On homelessness, Norwood said her plan was to expand upon a program she had developed as Councilwoman, to provide homeless people with jobs picking up garbage on Atlanta’s streets. APN heard from readers who were concerned about this plan because it appeared to affiliate homeless people with garbage, it assumes most homeless people are unemployed [which is not true], and again, it was not comprehensive in addressing homelessness.

On the Metro Atlanta Task Force for the Homeless, Norwood equivocated on whether she would support funding them again if she became Mayor. She argued the Task Force needed to beef up security in order to win over its neighbors; however, she did not recognize how lack of funding from the City undermines the Task Force’s ability to pay for security, nor how much of the crime problem in that area does not involve shelter residents.

Finally, when Eleanor Rayton, President of the Palmer House senior high rise, asked APN for advice about how to save her building from demolition by the Atlanta Housing Authority, APN urged Rayton to call Norwood, and provided Rayton with Norwood’s cell and home numbers. Norwood did not respond to Rayton, even though she listed Rayton on her list of community supporters in her exploratory campaign on her website and campaign literature.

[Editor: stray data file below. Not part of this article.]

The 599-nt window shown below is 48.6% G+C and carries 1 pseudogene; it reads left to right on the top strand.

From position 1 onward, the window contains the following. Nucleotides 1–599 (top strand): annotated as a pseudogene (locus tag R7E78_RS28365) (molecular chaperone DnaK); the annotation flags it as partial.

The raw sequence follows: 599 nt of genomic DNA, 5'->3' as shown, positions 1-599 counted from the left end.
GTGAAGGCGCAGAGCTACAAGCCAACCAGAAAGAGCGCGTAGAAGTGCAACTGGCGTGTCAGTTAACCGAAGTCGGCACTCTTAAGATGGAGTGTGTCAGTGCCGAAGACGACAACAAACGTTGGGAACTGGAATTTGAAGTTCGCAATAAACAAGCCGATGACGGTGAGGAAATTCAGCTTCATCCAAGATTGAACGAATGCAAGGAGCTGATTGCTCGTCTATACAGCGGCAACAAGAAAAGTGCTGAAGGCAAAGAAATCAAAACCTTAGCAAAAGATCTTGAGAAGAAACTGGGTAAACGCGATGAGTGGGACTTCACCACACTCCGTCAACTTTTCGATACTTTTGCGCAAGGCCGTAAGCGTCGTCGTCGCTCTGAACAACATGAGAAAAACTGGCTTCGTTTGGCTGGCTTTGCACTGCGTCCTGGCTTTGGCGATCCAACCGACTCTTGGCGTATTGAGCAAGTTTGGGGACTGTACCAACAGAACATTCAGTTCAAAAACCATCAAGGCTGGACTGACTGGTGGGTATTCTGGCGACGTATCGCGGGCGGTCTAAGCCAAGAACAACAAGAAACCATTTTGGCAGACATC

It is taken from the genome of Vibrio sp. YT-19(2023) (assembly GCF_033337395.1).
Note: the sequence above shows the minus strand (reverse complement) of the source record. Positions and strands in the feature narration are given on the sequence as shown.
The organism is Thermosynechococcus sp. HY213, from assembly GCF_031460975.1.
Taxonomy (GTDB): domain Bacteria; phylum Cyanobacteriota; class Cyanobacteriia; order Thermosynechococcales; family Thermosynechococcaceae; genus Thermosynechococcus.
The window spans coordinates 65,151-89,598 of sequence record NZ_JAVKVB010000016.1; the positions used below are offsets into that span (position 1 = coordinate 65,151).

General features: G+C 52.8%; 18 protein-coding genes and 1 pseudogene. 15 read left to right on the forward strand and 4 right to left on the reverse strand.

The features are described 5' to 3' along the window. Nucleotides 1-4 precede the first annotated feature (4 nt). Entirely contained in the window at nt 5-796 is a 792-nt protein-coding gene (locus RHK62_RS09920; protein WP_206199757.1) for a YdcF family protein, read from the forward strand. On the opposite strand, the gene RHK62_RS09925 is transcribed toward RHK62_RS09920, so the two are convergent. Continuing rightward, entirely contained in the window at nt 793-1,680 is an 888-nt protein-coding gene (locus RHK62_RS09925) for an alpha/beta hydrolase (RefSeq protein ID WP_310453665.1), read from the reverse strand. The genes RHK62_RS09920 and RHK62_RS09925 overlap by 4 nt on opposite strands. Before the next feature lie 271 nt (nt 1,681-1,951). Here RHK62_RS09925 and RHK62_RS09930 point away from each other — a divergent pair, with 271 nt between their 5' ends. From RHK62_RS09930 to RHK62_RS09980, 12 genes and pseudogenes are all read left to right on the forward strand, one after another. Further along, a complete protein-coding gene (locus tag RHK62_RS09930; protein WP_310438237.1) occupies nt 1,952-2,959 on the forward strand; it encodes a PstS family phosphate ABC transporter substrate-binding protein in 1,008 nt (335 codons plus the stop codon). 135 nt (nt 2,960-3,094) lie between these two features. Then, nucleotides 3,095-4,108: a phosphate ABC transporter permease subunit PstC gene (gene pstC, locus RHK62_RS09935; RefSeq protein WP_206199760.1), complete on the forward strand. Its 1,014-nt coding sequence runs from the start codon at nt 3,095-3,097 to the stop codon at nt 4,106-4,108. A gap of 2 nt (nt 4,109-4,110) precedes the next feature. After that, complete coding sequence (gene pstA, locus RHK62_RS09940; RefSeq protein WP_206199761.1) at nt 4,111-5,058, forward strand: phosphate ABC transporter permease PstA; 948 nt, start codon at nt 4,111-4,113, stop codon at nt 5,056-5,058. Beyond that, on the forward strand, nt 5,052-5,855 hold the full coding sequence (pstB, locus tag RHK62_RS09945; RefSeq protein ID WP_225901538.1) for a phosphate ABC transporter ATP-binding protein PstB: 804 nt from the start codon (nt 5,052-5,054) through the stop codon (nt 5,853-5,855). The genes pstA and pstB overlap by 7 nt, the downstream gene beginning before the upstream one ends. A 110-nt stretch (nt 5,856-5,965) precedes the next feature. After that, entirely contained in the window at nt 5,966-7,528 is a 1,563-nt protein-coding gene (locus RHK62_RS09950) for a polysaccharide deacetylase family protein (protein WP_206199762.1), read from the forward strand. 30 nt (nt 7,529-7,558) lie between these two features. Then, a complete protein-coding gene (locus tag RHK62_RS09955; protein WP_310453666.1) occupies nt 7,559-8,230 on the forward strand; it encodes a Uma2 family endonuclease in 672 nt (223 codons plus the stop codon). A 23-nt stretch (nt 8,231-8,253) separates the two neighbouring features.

As noted above, Norwood’s strengths are, overall, that she is accessible, knowledgeable in many ways about the City and its inner-workings, politically independent, willing to advocate, and independent in terms of campaign finance. In the next few months, Norwood’s challenge will be to demonstrate that accessibility, in reaching out to affordable housing and homelessness experts, to formulate a more comprehensive and systemic platform on these issues. Also, she needs to return Rayton’s phonecall.


Kasim Reed has been showing up as a cosponsor on progressive State legislation, including legislation to end the death penalty in Georgia, as well as at progressive events, including a recent press conference on MARTA. However, it is conspicuous when candidates begin showing their face at events like these merely at the time when they want people to vote for them.